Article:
Bears

View from the Moon: There is life away from football

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View from the Moon: There is life away from football

Wednesday, March 16, 2011
Posted: 10:32 a.m.
By John Mullin
CSNChicago.com

Donovan McNabb certainly has read and seen enough to know that his long-term future isnt as the starting quarterback for the Washington Redskins. The likely Hall of Famer isnt sitting idle, however, and it has nothing to do with the NFL lockout.

McNabb will be serving as an in-studio host for Comcast SportsNets first-round coverage of the NCAA tournament. And hes no interloping Donovan-come-lately to this game. Chicagoan McNabb played for Syracuse from 1995-97, as a guard, if you can imagine that; if he always seems to have some quicks afoot, now you know why.

McNabb will be doing some hits on Washingtons edition of our SportsNet Central beginning Thursday.
And speaking of hoops.
If you havent jumped into our Comcast SportsNets Bracket Challenge 2011, you need to. Great prizes (including an iPad2 so you wont have to wait in line somewhere) and you also can match picks with Marty Turco, Ryan Dempster, Mark Buehrle and a to-be-named Bull. Check it out.

But be forewarned: Youre also picking against the likes of me, and I am a defending champion (thats pronounced Cham-PEEN) and on the ever-sage advice of my two-time Buckeye daughter Jenny, have gone chalk and anointed Ohio State as the national champion.

What Im saying here is that youre all working at second place.

John "Moon" Mullin is CSNChicago.com's Bears Insider, and appears regularly on Bears Postgame Live and Chicago Tribune Live. Follow Moon on Twitter for up-to-the-minute Bears information.

Bears Season in Review: Eddie Goldman

Bears Season in Review: Eddie Goldman

It seems like an annual talking point at this time in the offseason: Bears nose tackle Eddie Goldman is one of the best yet most underrated players in Chicago. His performance in 2019 continued that career narrative. 

Goldman finished the year making 15 starts with 29 tackles and one sack. He earned the eighth-highest Pro Football Focus grade among all Bears defenders and remained the consistent run-stopping force in the center of Chicago’s defensive line. 

To be fair, Goldman wasn’t as dominant as he was in 2018, when his 89.1 PFF grade was one of the best at his position in the NFL. But in terms of his role with the Bears, he’s irreplaceable. 

Goldman is entering the third year of a four-year, $42 million contract and will quickly become a source of contract negotiations once again. If he has another strong season in 2020, GM Ryan Pace will have little choice but to lock him up on another extension. Sure, that seems like it’s way down the road, but big-time defensive linemen get paid big-time contracts; Pace has to be prepared. There are currently six defensive tackles making at least $14 million per season.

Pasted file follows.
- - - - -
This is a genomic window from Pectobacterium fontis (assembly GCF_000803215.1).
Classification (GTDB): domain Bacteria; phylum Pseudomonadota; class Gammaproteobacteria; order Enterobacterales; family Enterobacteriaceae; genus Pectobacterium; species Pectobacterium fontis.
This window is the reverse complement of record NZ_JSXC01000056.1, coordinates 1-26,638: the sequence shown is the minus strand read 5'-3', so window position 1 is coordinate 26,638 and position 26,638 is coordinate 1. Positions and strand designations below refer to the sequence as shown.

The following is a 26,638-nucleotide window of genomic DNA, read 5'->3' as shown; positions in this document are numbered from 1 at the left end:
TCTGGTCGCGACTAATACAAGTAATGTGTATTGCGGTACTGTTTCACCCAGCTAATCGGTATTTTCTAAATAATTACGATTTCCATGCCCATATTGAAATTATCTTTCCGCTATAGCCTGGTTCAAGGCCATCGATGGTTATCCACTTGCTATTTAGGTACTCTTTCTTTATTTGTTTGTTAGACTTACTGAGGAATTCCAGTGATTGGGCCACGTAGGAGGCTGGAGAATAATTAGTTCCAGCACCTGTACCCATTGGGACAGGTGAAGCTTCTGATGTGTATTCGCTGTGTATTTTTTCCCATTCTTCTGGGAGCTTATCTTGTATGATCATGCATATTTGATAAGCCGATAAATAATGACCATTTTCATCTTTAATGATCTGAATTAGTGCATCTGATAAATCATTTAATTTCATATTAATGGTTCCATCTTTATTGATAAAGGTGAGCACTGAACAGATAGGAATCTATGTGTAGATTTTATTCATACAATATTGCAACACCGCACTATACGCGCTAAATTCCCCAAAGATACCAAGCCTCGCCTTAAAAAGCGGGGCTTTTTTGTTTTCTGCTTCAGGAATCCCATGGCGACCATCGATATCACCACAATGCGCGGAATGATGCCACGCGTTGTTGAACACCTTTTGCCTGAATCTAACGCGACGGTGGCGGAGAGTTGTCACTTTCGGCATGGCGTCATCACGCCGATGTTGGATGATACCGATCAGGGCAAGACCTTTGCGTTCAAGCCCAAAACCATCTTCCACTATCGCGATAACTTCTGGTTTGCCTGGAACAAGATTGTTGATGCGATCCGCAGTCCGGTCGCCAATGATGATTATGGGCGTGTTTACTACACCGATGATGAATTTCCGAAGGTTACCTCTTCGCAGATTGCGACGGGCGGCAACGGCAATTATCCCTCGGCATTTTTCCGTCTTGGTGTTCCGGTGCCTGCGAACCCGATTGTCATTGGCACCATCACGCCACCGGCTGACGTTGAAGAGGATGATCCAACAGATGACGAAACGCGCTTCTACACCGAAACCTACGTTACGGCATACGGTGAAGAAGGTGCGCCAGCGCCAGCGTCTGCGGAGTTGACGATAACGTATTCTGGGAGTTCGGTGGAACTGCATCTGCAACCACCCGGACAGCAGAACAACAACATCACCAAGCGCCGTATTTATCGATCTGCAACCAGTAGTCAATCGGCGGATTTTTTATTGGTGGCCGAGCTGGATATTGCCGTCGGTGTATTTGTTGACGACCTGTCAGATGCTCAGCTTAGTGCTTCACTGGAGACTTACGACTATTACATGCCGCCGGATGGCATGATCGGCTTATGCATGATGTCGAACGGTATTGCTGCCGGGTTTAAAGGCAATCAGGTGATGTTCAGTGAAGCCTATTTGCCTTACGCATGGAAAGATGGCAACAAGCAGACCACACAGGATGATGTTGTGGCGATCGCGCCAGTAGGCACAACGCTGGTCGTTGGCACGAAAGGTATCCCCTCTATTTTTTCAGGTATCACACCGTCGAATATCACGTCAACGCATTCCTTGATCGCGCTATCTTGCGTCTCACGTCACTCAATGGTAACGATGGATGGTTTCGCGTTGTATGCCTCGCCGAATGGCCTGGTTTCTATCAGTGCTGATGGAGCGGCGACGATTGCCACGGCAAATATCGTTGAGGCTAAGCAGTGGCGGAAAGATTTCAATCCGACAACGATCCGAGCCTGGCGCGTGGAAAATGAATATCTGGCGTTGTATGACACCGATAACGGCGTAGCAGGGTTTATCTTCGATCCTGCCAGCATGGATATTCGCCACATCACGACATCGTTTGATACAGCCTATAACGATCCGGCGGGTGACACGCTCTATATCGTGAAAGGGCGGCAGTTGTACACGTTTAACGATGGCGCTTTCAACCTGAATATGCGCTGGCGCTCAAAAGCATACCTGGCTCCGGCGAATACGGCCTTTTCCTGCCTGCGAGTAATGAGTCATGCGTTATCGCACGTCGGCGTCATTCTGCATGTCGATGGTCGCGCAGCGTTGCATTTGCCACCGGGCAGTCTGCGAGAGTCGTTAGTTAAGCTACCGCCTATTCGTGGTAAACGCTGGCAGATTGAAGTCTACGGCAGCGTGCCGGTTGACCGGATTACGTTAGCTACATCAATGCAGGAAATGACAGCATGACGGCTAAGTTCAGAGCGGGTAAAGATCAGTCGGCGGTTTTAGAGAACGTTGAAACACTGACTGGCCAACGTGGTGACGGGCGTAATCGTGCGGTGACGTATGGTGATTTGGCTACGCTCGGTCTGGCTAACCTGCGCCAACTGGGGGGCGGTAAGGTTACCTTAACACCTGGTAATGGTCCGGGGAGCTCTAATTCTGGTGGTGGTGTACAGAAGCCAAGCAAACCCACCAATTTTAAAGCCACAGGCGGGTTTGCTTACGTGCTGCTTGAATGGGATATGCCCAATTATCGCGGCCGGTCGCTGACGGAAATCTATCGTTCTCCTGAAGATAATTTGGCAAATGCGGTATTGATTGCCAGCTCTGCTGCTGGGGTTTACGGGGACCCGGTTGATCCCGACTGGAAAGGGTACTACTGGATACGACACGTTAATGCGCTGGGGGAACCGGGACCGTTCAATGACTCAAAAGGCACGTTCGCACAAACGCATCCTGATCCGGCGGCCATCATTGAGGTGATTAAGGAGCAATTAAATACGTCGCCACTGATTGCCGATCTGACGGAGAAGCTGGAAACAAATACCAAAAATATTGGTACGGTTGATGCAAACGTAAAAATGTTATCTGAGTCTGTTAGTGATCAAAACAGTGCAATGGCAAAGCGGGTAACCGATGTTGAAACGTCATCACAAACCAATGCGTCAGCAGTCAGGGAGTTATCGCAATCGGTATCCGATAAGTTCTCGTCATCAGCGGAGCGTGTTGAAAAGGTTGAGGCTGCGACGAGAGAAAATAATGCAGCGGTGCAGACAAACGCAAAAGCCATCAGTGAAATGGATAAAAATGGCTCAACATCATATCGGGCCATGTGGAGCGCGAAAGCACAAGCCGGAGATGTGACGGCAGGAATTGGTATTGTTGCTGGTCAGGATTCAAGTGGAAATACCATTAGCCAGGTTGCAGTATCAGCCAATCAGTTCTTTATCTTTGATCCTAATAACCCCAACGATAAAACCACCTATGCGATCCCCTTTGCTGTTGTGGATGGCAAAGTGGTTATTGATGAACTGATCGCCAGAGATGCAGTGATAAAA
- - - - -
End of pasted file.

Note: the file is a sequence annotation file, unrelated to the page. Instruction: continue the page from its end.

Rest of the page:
Quality nose tackles are hard to find. They don’t fill up the stat sheet and rarely do they ever become league-wide superstars; but the Bears’ defense simply wouldn’t possess the upside it does without Goldman anchoring the defensive line, and that remained true in 2019.

Bears Season in Review: Eddie Goldman

Bears Season in Review: Eddie Goldman

It seems like an annual talking point at this time in the offseason: Bears nose tackle Eddie Goldman is one of the best yet most underrated players in Chicago. His performance in 2019 continued that career narrative. 

Goldman finished the year making 15 starts with 29 tackles and one sack. He earned the eighth-highest Pro Football Focus grade among all Bears defenders and remained the consistent run-stopping force in the center of Chicago’s defensive line. 

To be fair, Goldman wasn’t as dominant as he was in 2018, when his 89.1 PFF grade was one of the best at his position in the NFL. But in terms of his role with the Bears, he’s irreplaceable. 

Goldman is entering the third year of a four-year, $42 million contract and will quickly become a source of contract negotiations once again. If he has another strong season in 2020, GM Ryan Pace will have little choice but to lock him up on another extension. Sure, that seems like it’s way down the road, but big-time defensive linemen get paid big-time contracts; Pace has to be prepared. There are currently six defensive tackles making at least $14 million per season.

Quality nose tackles are hard to find. They don’t fill up the stat sheet and rarely do they ever become league-wide superstars; but the Bears’ defense simply wouldn’t possess the upside it does without Goldman anchoring the defensive line, and that remained true in 2019.